More health care employers are demanding that workers be vaccinated for COVID-19, a trend that experts say has been spurred by an increase in the number of cases nationwide and the recent dismissal of a federal lawsuit challenging a vaccination mandate.
A federal judge for the Southern Texas District of Houston dismissed on June 12 a lawsuit filed by 117 workers at Houston Methodist Hospital on the grounds that they should be vaccinated against COVID-19 or lose their jobs.
"Methodist tries to do their job to save lives without giving them the COVID-19 virus", the decision in Jennifer Bridges, et al. v. Houston Methodist et. al. states. "It is a choice made to keep staff, patients and their families safer."
Since then, dozens of hospital systems have prescribed COVID-1
Association for Professionals in Infection Control and Epidemiology, Society for Healthcare Epidemiology of America and five other organizations representing medical professionals in infectious diseases, infection prevention, pharmacies, pediatricians and long-term care issued a joint statement on July 13 that hospitals and other health care facilities should require employees to be vaccinated against COVID-19.
"The first reason is 'do no harm,'" said Rochester, New York-based Ann Marie Pettis, APIC president and a nurse for the prevention of infectious diseases. "We handle the most vulnerable population. … We can not afford to come to work asymptomatic and risk our patients.
Ms. Pettis said the threat of litigation has deterred some hospitals from requiring COVID-19 vaccinations. "I think the Houston Methodist took that concern off the table," she said.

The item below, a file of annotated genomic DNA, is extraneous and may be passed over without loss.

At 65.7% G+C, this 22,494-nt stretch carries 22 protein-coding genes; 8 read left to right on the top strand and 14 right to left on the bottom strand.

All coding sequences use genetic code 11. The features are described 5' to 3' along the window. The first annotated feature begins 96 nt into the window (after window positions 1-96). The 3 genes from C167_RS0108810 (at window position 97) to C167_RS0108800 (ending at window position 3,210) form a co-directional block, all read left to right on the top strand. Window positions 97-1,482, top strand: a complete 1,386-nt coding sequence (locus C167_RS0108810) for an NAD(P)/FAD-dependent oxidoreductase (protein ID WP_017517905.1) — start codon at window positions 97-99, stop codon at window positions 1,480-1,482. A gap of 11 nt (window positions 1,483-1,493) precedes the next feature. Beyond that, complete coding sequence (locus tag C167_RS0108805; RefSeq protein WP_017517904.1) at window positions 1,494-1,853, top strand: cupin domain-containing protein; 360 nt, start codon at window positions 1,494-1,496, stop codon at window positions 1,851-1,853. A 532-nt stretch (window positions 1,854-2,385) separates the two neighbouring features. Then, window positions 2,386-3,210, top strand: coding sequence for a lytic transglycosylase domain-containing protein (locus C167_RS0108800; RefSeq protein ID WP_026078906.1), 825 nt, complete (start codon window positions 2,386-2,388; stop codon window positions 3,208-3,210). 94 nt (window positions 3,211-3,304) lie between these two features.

However, another issue has arisen, as hospitals that require vaccinations fear that some workers will leave to join competitors who do not have a shooting mandate. "They are really worried about the possibility of losing staff," Pettis said.
Some legal experts warn that despite disputes in Texas, disputes may still be on the horizon, as some of the arguments against mandatory vaccinations are still a point
"Until we have full (FDA) approval, there is no precedent for giving mandate for the vaccines, "said Wendy Lazerson, Palo Alto, California-based partner and co-chair of the Sidley Austin LLP Working and Working Group in both Palo Alto and San Francisco. "When that happens … employers will be able to mandate, and these challenges to individual freedom will go along the way because there is so much authority and precedent where the public interest demands that something be done."
The Houston Methodist decision, which is being appealed, may have further complicated the issue, says Nicholas Reiter, New York-based partner and co-chair of the Venable LLP's Labor and Employment Group, adding that employers' concerns about vaccination requirements are increasing "daily. "
" Although the decision Bridges may give employers more comfort, I think employers are still struggling, they want to go so far as to demand the vaccine for employees to keep their jobs, " he said.
A directive from the US Equal Employment Opportunity Commission could be helpful in employers' decision-making, he said. which includes religious beliefs and health problems.
Still, Reiter said, many employers do not want to go that far. "They will instead allow incentive programs that encourage but do not require" vaccinations, "he said.
" Some of the employers had seen cases fall and they might have thought this would disappear. But this can play in the other direction. "We see it in the news every day," he said.